Farewell, My Lovely

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This was number two on my "Chandler/Marlowe" reading project. And I had a 95¢ paperback that I bought back in the early 1970s. Today, you can get a paperback version from Amazon for $14.54. I'm sure it's nice.

Marlowe falls into this case by accident. While doing a fruitless missing person investigation, he runs into Moose Malloy, a giant who's just finished up an eight-year stint in prison. And he's looking for the love of his life, Velma, who used to sing at Florian's. Which was back then, but now Florian's is an African-American establishment (or, as Moose puts it, a "dinge joint"). And nobody's heard of Velma, but the resulting ruckus sends the bar owner to the morgue, and Moose goes on the lam.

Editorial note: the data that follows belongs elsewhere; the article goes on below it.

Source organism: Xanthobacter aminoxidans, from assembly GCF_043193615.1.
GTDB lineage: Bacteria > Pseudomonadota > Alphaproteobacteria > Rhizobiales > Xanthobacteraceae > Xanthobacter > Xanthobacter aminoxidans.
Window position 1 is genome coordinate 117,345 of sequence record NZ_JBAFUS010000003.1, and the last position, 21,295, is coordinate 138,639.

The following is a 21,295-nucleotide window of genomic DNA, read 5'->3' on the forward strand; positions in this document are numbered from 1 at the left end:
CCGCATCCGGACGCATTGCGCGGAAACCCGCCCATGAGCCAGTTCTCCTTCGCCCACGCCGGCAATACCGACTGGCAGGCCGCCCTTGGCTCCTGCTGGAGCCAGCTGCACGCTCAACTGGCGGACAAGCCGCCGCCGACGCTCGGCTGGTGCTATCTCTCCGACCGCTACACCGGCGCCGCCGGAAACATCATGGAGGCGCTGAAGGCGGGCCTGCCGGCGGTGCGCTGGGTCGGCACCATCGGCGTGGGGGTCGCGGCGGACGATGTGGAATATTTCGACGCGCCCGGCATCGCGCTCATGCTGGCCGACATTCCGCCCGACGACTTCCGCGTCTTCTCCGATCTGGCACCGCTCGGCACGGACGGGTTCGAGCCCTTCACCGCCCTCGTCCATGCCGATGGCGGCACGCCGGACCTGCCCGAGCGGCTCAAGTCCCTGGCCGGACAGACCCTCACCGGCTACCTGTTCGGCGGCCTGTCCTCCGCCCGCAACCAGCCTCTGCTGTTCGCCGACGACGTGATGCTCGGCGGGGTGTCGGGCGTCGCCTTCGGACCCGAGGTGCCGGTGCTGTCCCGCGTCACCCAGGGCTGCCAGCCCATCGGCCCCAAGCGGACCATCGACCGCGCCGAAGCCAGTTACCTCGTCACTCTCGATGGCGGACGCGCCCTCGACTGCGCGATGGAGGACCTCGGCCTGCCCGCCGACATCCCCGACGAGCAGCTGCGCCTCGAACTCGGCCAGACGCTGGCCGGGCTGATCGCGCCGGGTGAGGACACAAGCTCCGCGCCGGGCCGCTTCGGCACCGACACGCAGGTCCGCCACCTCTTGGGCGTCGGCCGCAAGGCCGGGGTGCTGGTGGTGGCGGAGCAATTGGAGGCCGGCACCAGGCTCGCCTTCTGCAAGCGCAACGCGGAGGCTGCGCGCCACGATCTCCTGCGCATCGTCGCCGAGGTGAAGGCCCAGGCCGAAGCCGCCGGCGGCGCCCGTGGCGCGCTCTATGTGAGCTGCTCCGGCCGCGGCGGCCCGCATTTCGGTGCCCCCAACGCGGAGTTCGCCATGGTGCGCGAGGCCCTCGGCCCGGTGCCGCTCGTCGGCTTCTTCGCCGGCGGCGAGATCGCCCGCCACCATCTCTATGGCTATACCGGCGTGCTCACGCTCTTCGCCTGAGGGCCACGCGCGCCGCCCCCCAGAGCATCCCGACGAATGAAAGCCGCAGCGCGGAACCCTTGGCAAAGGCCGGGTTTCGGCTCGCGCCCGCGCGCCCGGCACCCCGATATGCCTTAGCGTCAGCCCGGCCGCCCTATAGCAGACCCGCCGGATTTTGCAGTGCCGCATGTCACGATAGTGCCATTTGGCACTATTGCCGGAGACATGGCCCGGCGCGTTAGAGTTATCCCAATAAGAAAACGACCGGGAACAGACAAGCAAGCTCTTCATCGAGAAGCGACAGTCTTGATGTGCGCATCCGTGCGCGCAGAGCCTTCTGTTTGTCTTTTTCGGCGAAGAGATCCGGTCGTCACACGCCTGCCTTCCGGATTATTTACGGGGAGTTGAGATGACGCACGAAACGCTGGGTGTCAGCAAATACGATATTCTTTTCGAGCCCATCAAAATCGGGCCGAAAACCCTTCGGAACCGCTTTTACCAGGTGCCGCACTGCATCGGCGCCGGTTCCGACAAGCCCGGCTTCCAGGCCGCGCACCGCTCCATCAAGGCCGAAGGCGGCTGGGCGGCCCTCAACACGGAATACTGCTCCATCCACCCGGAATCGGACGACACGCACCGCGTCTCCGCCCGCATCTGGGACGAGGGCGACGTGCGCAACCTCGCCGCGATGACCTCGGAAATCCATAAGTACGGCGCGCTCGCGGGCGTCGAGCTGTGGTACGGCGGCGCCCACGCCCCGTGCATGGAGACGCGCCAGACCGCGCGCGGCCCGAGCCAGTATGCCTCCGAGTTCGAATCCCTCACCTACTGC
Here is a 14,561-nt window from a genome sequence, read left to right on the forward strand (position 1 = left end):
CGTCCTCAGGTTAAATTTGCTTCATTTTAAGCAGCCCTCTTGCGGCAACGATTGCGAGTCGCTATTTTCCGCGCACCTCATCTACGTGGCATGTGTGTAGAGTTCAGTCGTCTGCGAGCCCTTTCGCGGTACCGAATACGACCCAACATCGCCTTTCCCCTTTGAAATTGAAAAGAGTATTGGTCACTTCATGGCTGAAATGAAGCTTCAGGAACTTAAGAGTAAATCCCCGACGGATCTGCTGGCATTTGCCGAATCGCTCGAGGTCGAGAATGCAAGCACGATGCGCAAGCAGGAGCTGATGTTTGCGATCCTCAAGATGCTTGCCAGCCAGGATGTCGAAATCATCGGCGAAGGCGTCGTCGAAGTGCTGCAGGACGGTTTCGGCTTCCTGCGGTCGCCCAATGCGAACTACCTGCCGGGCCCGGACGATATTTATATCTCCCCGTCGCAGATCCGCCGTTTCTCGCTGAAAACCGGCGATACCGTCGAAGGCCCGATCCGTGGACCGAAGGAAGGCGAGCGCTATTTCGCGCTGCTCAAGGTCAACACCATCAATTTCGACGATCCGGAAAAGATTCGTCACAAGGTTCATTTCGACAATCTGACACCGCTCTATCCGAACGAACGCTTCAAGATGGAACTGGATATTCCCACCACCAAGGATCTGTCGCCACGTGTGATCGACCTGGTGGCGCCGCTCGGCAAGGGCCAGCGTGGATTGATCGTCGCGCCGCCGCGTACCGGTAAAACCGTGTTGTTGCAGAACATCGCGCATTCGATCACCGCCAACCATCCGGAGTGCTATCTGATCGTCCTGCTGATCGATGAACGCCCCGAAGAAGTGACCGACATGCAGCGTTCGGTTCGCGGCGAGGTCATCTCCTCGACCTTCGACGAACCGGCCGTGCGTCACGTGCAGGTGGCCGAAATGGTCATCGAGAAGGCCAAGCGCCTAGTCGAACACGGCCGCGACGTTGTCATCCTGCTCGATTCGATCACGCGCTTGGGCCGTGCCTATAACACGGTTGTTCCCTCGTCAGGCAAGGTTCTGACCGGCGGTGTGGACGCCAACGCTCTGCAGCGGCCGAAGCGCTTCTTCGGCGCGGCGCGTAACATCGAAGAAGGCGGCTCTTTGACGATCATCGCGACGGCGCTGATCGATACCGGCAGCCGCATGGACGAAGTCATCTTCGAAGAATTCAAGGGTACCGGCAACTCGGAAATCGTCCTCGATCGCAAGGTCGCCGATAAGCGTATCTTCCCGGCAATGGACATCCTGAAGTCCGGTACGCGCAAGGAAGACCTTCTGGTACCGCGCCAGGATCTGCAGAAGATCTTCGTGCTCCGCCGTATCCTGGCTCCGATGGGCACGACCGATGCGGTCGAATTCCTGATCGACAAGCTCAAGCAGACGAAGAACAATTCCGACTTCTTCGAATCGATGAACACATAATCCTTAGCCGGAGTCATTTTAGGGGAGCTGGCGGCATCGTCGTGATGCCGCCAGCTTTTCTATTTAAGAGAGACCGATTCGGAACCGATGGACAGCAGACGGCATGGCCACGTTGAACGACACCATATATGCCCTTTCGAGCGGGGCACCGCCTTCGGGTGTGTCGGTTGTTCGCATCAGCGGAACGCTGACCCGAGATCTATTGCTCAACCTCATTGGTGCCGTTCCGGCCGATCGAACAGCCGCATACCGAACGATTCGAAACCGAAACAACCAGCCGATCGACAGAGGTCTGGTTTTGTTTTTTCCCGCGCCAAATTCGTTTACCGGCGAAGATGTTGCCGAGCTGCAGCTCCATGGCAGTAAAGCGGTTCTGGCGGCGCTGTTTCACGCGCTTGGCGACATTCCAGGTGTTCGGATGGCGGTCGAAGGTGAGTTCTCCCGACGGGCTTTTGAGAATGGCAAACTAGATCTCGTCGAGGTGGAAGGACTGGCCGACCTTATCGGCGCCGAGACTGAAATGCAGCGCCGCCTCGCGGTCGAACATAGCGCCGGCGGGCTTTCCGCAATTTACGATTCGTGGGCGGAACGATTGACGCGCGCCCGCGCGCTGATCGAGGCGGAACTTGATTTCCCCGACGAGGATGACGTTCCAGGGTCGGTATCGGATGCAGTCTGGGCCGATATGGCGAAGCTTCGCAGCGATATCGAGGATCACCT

Sheer curiosity has Marlowe track down the wife of Florian's former owner, who's susceptible to booze-bribery. But nevertheless acts suspiciously when Marlowe asks about Velma. Then a new client pops up, looking for someone to accompany him on a mission to ransom a stolen bit of jade…

Which would be OK, except the client winds up dead, and Marlowe not only plays the sap, he gets sapped.

Marlowe takes a lot of physical and nightmarish mental abuse as the book proceeds. Some from dirty cops, some from a phony psychic and his retinue, some from mobsters. (But, as in The Big Sleep, the main mobster here is actually trying to minimize his violent thuggery—it's bad for his business.)

This book has unending examples of Chandleresque description; including one of the most famous: "It was a blonde. A blonde to make a bishop kick a hole in a stained glass window."

And the book made me reflect on the current fad of bowdlerizing old books. If they can do it to Ian Fleming and Roald Dahl, why not Chandler? There's plenty for the wannabe censors to red-pencil here.

Last Modified 2024-01-13 5:02 AM EST